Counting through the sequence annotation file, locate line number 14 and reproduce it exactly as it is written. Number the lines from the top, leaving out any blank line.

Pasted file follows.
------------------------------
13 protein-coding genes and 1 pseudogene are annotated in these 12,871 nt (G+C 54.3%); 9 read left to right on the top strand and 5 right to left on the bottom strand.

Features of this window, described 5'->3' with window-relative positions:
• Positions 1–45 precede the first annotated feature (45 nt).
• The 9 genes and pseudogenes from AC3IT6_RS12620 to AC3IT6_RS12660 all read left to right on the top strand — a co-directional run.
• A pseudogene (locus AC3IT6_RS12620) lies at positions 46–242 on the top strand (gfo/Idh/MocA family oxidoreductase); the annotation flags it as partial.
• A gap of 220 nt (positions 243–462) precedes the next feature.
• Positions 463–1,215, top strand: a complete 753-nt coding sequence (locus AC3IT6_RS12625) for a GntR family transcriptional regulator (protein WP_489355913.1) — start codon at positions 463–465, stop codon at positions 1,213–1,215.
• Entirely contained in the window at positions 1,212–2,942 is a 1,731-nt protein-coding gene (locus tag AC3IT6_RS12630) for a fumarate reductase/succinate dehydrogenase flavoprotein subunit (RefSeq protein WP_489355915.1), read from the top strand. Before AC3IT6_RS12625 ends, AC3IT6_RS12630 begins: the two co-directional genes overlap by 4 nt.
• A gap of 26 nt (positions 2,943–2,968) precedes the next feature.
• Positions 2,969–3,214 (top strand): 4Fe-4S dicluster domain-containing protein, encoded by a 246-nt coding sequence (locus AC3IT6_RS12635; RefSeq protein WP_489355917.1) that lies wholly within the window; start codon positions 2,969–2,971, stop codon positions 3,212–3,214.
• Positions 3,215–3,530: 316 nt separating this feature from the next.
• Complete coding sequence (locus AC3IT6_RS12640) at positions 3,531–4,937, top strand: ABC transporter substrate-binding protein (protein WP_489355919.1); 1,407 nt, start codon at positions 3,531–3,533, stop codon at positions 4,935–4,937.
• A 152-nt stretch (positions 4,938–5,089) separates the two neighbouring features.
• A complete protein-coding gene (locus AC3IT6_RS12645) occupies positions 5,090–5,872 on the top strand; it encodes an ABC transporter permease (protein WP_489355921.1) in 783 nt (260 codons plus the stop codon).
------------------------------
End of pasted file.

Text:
• A complete protein-coding gene (locus AC3IT6_RS12645) occupies positions 5,090–5,872 on the top strand; it encodes an ABC transporter permease (protein WP_489355921.1) in 783 nt (260 codons plus the stop codon).